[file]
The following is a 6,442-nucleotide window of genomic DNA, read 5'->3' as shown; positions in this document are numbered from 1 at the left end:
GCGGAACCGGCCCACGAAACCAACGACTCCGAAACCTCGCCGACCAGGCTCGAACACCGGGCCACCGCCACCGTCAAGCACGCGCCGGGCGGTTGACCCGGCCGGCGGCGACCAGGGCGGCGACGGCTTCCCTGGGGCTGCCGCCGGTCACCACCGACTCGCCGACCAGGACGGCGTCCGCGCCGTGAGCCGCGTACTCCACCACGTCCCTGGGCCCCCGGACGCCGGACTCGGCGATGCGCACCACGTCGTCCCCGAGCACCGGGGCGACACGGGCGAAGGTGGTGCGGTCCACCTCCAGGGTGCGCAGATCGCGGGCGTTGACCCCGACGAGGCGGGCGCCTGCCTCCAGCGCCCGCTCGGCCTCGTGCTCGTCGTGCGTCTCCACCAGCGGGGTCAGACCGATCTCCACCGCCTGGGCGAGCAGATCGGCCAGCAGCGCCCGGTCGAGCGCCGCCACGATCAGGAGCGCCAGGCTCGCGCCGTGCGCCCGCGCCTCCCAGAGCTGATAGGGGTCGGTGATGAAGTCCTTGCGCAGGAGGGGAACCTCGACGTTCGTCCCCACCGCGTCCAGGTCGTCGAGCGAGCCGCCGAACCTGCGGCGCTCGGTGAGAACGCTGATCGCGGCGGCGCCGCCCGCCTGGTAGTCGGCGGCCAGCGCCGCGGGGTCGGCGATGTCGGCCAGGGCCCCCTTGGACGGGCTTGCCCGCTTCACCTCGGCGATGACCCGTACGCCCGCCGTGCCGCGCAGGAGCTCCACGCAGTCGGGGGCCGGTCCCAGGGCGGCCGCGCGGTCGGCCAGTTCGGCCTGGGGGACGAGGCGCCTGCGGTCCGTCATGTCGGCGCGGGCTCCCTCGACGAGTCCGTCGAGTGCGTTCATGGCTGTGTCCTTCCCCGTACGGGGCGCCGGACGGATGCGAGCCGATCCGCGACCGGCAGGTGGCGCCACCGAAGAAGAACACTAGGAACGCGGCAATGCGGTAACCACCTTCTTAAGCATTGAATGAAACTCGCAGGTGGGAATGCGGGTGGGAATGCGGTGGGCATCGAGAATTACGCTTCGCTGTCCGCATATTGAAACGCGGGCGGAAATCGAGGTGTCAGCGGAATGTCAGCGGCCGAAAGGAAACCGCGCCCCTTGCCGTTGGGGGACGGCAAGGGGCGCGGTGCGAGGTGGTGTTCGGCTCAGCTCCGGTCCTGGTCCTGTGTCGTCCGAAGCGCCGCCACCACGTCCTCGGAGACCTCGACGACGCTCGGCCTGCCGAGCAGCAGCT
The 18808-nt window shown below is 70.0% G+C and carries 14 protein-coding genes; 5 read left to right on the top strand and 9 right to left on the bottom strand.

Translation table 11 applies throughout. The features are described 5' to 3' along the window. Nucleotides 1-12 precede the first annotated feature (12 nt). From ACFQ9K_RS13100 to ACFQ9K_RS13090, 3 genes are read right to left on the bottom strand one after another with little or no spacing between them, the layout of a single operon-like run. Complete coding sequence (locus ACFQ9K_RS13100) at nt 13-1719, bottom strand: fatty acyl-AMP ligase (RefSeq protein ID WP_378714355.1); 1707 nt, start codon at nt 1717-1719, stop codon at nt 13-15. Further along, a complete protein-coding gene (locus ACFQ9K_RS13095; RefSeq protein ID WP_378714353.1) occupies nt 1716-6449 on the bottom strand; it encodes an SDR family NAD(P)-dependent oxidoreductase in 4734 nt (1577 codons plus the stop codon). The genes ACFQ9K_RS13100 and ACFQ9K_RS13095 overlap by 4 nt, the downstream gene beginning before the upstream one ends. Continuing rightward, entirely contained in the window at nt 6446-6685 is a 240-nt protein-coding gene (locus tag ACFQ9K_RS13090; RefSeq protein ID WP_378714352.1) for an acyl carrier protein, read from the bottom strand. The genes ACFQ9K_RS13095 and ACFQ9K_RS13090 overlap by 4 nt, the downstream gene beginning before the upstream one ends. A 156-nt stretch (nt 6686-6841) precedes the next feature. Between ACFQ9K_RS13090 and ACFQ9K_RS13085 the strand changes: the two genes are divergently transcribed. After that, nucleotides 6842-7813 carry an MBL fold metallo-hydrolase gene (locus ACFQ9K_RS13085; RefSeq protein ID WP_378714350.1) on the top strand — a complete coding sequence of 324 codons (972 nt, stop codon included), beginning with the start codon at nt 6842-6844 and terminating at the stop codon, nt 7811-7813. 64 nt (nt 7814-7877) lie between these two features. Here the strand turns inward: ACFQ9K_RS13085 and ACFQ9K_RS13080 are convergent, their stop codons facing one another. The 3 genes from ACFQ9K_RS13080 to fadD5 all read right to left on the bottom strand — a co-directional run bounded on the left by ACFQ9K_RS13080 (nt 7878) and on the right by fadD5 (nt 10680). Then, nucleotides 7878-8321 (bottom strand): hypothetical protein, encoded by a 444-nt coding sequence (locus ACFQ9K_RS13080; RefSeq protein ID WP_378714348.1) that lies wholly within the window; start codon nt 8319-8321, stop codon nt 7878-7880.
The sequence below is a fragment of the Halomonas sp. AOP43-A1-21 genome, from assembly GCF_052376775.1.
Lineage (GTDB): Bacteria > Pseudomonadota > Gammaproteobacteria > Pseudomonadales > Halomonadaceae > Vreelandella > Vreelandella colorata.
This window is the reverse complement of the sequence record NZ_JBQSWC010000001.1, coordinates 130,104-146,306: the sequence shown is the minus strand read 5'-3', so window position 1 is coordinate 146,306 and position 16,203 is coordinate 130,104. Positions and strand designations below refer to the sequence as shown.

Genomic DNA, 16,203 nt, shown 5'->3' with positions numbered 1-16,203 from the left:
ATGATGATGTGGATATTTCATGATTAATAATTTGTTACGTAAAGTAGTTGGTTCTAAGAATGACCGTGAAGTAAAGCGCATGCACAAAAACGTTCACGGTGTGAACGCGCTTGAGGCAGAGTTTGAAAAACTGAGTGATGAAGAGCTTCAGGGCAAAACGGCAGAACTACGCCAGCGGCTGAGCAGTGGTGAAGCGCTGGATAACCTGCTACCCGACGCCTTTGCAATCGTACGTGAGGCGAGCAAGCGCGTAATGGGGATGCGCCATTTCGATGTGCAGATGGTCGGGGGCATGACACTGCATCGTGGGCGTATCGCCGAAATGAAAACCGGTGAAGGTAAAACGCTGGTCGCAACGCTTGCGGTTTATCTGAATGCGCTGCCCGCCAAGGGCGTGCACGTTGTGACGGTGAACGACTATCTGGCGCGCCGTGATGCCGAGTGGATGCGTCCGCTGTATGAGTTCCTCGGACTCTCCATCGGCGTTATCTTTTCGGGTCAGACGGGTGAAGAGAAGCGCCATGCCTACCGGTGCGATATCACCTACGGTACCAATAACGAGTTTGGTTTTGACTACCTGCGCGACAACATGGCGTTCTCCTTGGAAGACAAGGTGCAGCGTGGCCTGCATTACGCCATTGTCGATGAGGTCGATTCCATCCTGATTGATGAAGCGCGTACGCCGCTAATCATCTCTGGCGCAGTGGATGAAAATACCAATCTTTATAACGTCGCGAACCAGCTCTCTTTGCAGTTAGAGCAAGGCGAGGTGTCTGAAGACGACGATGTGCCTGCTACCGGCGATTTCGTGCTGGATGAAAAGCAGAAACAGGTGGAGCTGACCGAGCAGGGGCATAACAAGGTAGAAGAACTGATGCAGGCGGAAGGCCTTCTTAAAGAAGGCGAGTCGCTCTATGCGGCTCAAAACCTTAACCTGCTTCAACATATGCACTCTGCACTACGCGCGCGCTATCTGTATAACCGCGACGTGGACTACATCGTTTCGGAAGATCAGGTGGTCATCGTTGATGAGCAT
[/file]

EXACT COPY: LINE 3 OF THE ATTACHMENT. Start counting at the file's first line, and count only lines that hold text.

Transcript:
The 18808-nt window shown below is 70.0% G+C and carries 14 protein-coding genes; 5 read left to right on the top strand and 9 right to left on the bottom strand.